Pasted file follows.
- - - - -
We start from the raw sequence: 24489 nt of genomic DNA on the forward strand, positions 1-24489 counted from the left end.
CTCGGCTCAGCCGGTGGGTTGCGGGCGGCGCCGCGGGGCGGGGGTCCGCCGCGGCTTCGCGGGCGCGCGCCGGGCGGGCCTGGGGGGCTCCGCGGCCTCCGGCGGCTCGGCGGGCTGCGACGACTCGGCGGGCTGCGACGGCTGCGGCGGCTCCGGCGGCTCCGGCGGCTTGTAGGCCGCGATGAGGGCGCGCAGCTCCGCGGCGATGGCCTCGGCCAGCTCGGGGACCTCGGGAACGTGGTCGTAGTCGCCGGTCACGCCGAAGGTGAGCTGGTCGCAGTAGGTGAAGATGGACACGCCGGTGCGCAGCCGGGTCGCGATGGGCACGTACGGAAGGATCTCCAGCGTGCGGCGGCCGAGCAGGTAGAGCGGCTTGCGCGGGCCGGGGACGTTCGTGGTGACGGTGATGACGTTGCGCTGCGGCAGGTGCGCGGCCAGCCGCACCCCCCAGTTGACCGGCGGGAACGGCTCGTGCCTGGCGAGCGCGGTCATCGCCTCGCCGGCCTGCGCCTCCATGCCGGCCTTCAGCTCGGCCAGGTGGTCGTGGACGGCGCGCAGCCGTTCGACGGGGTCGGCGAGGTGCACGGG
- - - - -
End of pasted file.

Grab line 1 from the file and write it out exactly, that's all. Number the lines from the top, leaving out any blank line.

We start from the raw sequence: 24489 nt of genomic DNA on the forward strand, positions 1-24489 counted from the left end.